|God's power revealed through an open mind|
|Written by BILL RYAN Sentinel Religion Editor|
|Monday, 17 September 2012 10:04|
(Editor’s note: Previously, we deliberately challenged ideas regarding other faith traditions. A purpose of this series is to lead people to expand concepts involving all the energy, all the capacity of God.)
There is an old expression, “The mind is like a parachute, it works best when it is open.”
The concept also applies in our personal relationships with God and all God’s people.
The ground-breaking documentary, “Three Faiths, One God: Judaism, Christianity, Islam” compares similarities and differences in religious beliefs and practices that Islam has with Christianity and Judaism.
Christianity and Islam are the two largest religions in the world and share many points of contact. Both inherited from Judaism a belief in one God who created the world and cares about the behavior and beliefs of human beings.
The prophet Muhammad knew Christians in his lifetime and respected them along with Jews as “People of the Book.” Because of their monotheism and roots in the Torah, the prophet and his successors extended to conquered Christians and Jews more freedoms than conquered pagans.
In recent centuries, mutual distrust between Christians and Muslims has grown and differences have widened. With the actions of the 9/11 terrorists, remembered this week, those divisions were magnified. That one day 11 years ago escalated the chasm between the faith traditions. Those differences often focus more on political and social grounds than religion. Other attacks this week demonstrate the ongoing problems.
Imam Farooq S. Aboelzahab, who leads The Islamic Center of Greater Toledo, in Perrysburg, spoke prior to this week’s activities.
“Religion should not divide us, religion is there to unite us — no matter one’s beliefs,” he said.
“God has a covenant with all good people. Be good and you are included in it. God is not racist,” he said.
He makes a huge distinction between his faith and those involved in 9/11 and other atrocities.
“Terrorists are not human and they have no covenant with God,” Aboelzahab said.
The power of God transcends human actions. As God’s children, many people of faith see it as our role to assist the Creator as examples as we struggle in our daily lives.
“The challenge is how to take the beauty, love, consideration and respect of God to real life — to take it to all mankind, that is the real challenge,” the imam said.
He echoes the comments of many Christian philosophers and theologians noting the knowledge of one’s faith and religion is not of much value if it cannot be applied daily.
Aboelzahab explained how book knowledge, including the Bible, does not always translate to practical knowledge in life.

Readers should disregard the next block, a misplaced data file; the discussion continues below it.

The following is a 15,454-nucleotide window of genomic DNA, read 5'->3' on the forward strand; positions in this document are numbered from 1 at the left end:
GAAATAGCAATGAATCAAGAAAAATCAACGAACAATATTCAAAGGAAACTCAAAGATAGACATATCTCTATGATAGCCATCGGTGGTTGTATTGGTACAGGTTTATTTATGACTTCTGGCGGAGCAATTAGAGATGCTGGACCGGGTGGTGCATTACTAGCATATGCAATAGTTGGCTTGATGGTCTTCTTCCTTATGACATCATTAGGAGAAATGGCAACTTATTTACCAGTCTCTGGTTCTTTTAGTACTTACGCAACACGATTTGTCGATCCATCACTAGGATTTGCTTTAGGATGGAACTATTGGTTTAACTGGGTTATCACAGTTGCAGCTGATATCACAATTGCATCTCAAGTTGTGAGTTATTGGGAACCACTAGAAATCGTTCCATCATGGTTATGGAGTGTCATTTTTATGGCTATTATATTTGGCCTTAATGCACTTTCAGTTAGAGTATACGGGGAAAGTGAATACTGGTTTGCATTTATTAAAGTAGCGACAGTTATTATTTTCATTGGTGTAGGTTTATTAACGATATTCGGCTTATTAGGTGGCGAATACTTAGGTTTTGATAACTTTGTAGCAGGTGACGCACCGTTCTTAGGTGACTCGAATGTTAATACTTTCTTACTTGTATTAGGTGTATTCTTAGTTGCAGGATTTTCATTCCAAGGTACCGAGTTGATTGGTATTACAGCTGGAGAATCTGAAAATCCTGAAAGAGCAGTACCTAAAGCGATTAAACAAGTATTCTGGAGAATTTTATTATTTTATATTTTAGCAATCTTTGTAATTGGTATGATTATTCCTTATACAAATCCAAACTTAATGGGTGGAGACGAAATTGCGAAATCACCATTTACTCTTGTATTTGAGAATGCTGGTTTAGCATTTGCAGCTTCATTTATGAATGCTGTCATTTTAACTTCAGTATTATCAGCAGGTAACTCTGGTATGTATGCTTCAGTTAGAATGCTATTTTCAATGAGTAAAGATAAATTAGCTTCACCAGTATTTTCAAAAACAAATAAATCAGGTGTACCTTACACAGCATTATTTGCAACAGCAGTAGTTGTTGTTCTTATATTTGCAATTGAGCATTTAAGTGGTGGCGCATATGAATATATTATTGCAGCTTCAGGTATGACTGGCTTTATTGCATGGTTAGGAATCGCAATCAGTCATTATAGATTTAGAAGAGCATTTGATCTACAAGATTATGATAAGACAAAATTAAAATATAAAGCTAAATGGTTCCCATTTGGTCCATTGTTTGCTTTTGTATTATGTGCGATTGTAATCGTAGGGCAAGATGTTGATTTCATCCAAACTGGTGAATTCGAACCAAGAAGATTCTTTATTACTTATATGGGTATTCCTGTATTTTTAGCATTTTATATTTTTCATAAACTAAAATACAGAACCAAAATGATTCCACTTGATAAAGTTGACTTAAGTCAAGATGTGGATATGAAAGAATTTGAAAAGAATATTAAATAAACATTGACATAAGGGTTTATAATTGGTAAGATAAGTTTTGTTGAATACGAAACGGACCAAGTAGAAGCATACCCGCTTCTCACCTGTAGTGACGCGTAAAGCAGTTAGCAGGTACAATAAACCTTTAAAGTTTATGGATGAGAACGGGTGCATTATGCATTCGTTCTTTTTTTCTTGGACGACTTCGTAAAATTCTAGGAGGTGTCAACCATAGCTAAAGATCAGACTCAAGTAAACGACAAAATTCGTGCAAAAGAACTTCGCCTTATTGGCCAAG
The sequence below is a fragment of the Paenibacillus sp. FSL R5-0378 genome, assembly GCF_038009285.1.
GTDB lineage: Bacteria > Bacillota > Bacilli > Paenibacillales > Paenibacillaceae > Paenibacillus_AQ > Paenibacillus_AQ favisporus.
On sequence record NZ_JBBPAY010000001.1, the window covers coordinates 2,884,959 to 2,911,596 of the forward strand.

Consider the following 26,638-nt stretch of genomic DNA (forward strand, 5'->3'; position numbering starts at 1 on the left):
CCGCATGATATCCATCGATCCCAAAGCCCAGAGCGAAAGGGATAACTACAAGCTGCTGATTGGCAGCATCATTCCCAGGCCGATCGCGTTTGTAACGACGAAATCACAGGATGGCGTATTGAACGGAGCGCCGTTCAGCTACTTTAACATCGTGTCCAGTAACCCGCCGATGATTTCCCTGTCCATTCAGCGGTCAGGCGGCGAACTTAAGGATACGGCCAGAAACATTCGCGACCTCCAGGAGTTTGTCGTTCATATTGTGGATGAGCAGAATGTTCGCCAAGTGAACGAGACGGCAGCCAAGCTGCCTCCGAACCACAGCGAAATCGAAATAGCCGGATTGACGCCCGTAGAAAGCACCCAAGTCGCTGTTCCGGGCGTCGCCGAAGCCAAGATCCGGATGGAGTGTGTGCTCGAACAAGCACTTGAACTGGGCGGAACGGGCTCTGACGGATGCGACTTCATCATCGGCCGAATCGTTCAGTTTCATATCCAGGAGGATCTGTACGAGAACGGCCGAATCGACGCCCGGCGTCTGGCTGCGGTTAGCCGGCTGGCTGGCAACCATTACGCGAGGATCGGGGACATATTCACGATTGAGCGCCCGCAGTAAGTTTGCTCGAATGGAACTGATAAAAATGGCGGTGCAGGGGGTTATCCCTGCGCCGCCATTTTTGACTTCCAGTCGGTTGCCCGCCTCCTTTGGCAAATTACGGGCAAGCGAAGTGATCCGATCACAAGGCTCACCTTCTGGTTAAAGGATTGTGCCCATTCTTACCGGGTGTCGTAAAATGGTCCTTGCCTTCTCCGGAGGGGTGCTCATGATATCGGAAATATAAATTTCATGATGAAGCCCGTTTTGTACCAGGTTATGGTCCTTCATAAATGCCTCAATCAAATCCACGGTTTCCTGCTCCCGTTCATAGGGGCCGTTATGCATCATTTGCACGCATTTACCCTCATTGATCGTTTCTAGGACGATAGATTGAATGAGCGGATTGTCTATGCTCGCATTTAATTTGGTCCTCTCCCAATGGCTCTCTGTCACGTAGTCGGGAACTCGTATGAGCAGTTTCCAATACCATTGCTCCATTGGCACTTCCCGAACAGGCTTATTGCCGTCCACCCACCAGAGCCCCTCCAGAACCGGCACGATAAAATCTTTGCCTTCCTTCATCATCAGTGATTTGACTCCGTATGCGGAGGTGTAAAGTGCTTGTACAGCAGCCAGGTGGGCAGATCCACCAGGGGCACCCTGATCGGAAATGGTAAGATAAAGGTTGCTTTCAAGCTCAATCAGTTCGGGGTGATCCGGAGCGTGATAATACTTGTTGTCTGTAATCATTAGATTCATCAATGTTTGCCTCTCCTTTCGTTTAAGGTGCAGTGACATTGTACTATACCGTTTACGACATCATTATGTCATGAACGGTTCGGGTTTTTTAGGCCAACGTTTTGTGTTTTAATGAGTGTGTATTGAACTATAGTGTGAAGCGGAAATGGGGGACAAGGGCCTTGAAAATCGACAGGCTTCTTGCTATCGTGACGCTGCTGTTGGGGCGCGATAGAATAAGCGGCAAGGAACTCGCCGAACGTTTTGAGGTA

“We have to reach outside the walls of the institution and feed the hungry, give justice for the oppressed, find jobs for the unemployed,” among several goals for people of faith.
“God wants me to get outside the mosque to work for the goodness and welfare of the people. Otherwise, my religion is a dead religion,” he said.
It truly all boils down to respect and how we need “to be civilized” as part of our civilization.
He listed good qualities of being more open-minded, humane and sensitive. He contrasted those with negative qualities including greed and selfishness.
“Your deeds make you good or bad — that’s what makes you godly. It’s how you live your faith that makes you a good Christian, a good Muslim, a good Jewish person,” he said.
By your actions you show yourself to be a good parent, spouse, friend and neighbor. Most Christian traditions teach, however, that salvation is not achieved through works.
“Islam teaches me to be open-minded and treat all people with respect,” Aboelzahab said. “If a person’s heart is clean, I will treat them with respect. They are my brother and sister in humanity.”
He concludes it is simply, in the end, between each individual and God, whether one achieves salvation.
The imam explained if any faith tradition claims they are the only one, they have a “narrow vision” and are ignoring their roots as children of the one God.
“To say we are the only one will take us nowhere,” he said.
Many Christians affirm, “With God ALL things are possible.” (Matthew 19: 26, emphasis added) If one believes that, one could also believe God can be revealed to others in a faith tradition outside their religion.
One’s faith is not diminished nor compromised or challenged by accepting, at least the possibility, God may be at work alternatively in other children of God.
A human father can be called by many names: dad, papa, pa, pops or even the old man. An open mind to God asks, is it possible our heavenly Father, referenced by various monikers within the Bible, could be called by other names outside Christianity and still be our one God?
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